Sleep apnea is a breathing condition that affects our sleep. It happens when the muscles in the throat relax to the point that they block the airway. When the airway is blocked, there is a twenty-to-thirty second duration in which the person is no longer breathing. And when a person stops breathing, the brain sends panicked messages to the rest of the body to breathe. This panic comes as a jolt to the system, briefly awakening the person. These brief awakenings, most which are so brief that a person will not remember them the next morning, can happen up to thirty times an hour, even maybe more, and last all through the night.
What does Sleep Apnea have to do with Dental Health?
Sleep Apnea is a condition involving the muscles and tissues in the throat and mouth. It could be the product of enlarged tonsils (this is a common condition especially in children with tonsils, and, usually, the removal of tonsils is enough to treat it), a small jaw, or even a higher-than-normal palate. You may be able to treat the condition with an oral appliance that provides support to the structures in the mouth, preventing them from collapsing when your body relaxes during sleep. If a dental appliance doesn’t work, other treatments could include the recommended use of a CPAP machine; a machine that regulates your breathing while you sleep.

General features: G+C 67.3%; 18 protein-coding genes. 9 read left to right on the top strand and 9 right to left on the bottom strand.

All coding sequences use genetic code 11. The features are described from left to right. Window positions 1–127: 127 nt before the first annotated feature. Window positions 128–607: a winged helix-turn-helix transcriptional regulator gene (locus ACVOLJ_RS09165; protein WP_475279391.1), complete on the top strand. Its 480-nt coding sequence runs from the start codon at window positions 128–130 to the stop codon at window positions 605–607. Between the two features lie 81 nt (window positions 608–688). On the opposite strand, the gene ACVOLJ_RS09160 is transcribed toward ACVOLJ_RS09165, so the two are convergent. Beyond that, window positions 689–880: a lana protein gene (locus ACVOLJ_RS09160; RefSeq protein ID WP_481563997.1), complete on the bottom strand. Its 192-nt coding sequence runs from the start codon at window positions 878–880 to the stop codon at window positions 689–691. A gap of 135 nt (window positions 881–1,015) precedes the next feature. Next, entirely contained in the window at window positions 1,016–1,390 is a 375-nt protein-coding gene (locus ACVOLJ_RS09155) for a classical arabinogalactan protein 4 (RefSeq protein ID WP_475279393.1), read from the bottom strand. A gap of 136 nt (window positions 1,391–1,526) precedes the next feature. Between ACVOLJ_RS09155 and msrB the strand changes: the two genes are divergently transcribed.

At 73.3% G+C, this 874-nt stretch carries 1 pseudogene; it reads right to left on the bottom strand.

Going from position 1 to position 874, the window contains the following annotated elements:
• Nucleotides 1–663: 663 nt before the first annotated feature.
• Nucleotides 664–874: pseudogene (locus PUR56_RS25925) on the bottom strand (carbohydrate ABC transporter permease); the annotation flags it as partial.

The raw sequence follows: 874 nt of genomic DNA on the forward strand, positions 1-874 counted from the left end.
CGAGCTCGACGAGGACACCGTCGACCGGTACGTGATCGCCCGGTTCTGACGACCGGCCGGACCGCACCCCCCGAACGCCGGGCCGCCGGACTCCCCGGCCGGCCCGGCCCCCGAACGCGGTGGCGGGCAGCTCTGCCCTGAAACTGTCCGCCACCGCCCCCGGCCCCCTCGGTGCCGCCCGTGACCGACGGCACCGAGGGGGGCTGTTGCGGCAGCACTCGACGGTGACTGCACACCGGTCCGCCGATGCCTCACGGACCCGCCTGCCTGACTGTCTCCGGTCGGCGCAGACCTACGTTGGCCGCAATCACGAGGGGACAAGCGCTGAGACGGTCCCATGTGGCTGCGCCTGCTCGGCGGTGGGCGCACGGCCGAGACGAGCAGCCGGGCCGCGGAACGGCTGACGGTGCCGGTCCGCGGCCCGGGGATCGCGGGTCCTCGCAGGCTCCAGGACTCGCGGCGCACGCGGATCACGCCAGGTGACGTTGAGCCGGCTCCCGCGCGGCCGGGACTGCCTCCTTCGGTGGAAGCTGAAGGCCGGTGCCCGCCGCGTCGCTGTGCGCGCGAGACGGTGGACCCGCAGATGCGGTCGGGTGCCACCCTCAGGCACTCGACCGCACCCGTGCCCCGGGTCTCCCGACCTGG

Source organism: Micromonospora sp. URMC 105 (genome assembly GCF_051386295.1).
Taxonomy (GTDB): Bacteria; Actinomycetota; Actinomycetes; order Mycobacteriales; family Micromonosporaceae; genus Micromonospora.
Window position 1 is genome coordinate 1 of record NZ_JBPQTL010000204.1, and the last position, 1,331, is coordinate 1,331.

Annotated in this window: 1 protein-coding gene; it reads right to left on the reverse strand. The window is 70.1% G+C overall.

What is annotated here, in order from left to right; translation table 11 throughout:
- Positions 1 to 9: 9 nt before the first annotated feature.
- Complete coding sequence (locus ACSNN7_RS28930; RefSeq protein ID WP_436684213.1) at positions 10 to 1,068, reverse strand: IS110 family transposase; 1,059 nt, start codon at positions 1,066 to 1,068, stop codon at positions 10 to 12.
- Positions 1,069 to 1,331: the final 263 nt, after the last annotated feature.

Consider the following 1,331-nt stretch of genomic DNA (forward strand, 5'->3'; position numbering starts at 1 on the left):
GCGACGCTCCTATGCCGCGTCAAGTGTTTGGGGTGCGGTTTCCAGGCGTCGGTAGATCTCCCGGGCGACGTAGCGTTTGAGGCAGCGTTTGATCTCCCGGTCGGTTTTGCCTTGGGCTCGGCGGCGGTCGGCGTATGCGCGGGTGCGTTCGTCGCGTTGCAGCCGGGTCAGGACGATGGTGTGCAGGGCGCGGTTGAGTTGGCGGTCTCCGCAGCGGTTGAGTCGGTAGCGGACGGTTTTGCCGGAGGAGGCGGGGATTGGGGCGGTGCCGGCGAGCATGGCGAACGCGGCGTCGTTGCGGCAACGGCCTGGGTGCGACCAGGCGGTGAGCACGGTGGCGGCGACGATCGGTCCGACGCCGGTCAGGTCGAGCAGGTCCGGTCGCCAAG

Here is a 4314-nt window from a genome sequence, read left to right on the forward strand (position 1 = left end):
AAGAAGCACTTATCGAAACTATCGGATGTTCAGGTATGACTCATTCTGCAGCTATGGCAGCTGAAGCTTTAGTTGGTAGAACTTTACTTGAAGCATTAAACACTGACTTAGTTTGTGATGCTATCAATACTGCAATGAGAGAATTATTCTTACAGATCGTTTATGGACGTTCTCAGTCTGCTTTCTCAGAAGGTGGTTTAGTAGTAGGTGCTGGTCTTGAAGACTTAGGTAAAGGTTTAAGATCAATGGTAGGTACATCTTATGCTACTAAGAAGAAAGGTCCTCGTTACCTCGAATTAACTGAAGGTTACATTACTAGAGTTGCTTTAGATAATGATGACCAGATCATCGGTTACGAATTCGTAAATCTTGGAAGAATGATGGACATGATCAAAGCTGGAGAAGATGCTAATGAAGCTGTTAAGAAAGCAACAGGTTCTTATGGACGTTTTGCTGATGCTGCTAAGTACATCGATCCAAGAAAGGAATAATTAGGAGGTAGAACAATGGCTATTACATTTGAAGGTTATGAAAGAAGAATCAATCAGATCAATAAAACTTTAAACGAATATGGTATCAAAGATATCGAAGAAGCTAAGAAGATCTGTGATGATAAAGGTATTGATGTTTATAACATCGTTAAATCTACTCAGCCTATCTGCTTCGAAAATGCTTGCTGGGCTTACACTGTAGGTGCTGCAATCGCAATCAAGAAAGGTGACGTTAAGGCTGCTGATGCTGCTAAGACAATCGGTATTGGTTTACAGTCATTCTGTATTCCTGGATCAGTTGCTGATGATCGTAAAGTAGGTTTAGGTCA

Symptoms of Sleep Apnea
There are many symptoms of the condition including: an inability to focus, to remain alert throughout the day, waking up in the night feeling short of breath, you may have a dry mouth or a sore throat in the morning (also the cause of excessive snoring), or you may even get headaches throughout the morning. While the symptoms of sleep apnea may not sound severe, the pervasiveness of these symptoms can lead to much worse conditions such as: hypertension, stroke, depression, ADHD, diabetes, and even heart attack.
If you believe that you’re suffering the condition of sleep apnea, it may be time to get help. Remember, this is a chronic condition that could lead to more intensive problems. But there is treatment.
Call today to schedule an appointment today with your Periodontal Specialist!